03-27-2017 08:31 AM
Hi all! I hope somebody can help me with this
I have some .skv. files that I need to covert. The files consist fo three record types each, semicolon separated.
01;2017-03-31;header;just some text;;
09;2017-03-31;trailer;how do I do this;;
No need to mention the above is made up.
I need to convert the numbers that are underlined. Then I need it all to be copied back (using proc export) and it the rest has look EXACTLY the same. My problem is that the bold values are seen by PROC IMPORT as numeric values and therefore 0.00 is stored as 0 in a numeric field. The record type (the first two chars) are also tagged numeric and contain: 1, 2 and 9. But I don't need this. I NEED them to stay 01, 02 etc and 0.00 should stay 0.00. I do not want to ping-pong with the vars from char to num and back to char. Is there not an easy way where I can just get all the variables in (different output for the three records types of course) and tell PROC IMORT : "HEY ... I want them ALL in as CHAR. Do not try to fix anything.
I want this in my table for the 02 record typeM; all character.
VAR1 = 02
VAR2 = 2017-03-31
VAR3 = Vanilla
VAR4 = 0.00
VAR5 = '2L'
VAR6 = '36148011111111'
Then I want to convert VAR6 to 123456789 and then I want to write it back to a new .skv file looking like:
How do I do this? :-)
I do not want to do special things to make the record-type 02 again after proc import has changed it to 2. The same for 0 that should be 0.00.
I hope I've explained in a way so you "guys" know that I want. I am almost certain this is just an option I have to choose somewhere but I haven't been able to find it.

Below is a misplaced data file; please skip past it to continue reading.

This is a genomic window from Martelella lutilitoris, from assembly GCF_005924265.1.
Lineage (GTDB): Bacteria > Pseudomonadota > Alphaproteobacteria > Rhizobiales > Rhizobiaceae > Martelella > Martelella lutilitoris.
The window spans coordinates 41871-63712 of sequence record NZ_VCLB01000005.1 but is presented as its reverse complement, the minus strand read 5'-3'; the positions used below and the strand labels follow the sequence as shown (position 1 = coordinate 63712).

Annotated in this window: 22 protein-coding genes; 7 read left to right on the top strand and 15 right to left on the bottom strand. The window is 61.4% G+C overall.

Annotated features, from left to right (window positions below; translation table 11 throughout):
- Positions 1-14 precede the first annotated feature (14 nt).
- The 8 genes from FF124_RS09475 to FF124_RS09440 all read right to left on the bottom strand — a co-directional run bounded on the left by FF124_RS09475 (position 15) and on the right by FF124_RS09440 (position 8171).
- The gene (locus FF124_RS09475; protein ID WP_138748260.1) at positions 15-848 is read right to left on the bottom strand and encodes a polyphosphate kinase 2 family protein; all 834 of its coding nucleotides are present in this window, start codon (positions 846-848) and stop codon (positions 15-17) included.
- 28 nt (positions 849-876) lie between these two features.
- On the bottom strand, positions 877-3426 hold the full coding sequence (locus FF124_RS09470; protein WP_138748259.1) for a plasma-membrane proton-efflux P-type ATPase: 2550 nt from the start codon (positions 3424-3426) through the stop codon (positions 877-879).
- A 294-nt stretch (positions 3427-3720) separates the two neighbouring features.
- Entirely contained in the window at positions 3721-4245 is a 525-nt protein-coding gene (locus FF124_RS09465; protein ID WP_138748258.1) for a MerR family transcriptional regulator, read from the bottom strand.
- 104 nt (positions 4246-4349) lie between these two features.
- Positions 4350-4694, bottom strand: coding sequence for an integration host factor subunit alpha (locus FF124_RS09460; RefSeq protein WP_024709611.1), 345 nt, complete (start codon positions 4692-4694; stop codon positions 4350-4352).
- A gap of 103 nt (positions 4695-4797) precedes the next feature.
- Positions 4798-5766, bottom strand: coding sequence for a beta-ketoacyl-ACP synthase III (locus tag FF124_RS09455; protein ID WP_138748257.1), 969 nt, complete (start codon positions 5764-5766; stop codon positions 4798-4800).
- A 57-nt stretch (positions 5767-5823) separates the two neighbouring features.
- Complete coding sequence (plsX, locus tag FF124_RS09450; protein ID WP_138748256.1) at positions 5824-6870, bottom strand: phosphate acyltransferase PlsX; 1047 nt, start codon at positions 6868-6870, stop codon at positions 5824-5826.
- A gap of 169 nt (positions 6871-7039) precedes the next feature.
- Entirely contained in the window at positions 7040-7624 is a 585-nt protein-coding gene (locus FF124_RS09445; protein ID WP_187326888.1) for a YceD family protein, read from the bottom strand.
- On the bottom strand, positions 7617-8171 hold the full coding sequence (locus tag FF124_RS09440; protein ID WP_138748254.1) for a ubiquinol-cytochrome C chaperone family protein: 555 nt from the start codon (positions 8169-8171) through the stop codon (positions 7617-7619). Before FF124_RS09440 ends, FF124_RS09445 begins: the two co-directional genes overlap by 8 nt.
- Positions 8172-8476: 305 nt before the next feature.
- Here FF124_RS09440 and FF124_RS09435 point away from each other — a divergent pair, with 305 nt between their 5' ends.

03-27-2017 09:28 AM
'Guys'? If you have to quote it use a different word.
There isn't that option in Proc Import to read all variables as characters.
Write a data step to customize the import.
03-27-2017 09:50 AM
With "guys" I just wanted to emphasize that I address both sexes. Not that we should start a topic on semantics here. But thanx for that advise.
So know I know there is no option that can force proc import to store all as characters. I need to write a datastep. Can I mention here that I tried and did not succeed or does that mean I'm not worthy to post a question here? /BR Longimanus
03-27-2017 09:45 AM - edited 03-27-2017 10:01 AM
If you don't like the way that the algorithm that PROC IMPORT uses to guess at the data types works for your data then don't use PROC IMPORT. There is no need to use PROC IMPORT to read a text file. You can probably almost end up writing less code to read it using a DATA step than it took to write the PROC IMPORT call. Plus you can add logic to only read the '02' records. Or read the different records in different ways.
data want; length var1 $2 var2 8 var3 $20 var4 8 var5 $5 var6 $14; infile 'myfile.skv' dsd dlm=';' truncover ; input @; if _infile_=: '02' ; informat var2 yymmdd.; format var2 yymmdd10.; input var1-var6; run;
Not sure if you need to read the '01' and '09' records. Do they appear only at the start and end of the file? or do they appear multiple times and indicate some type of grouping? Any way it is easy to write a data step to write the data once you have it in a data step.
data _null_; set have end=eof; file 'new.skv' dsd dlm=';' ; if _n_=1 then put '01;header;sometext'; put var1-var6 ; if eof then put '09;footer;otherstuff'; run;
03-27-2017 10:05 AM
Thank you. I try to mould what you suggested into something I can use. Let's see if I can make it work. I do like PROC IMPORT but just for this one I wish there was an option to get all char data types. I have a time issue (a lack of it) so I was hoping an easy way out. Writing a data step that can do this is of course for some of you simple. It's not what I do on a daily basis. But thank you for the input. I might come back :-) /BR Longimanus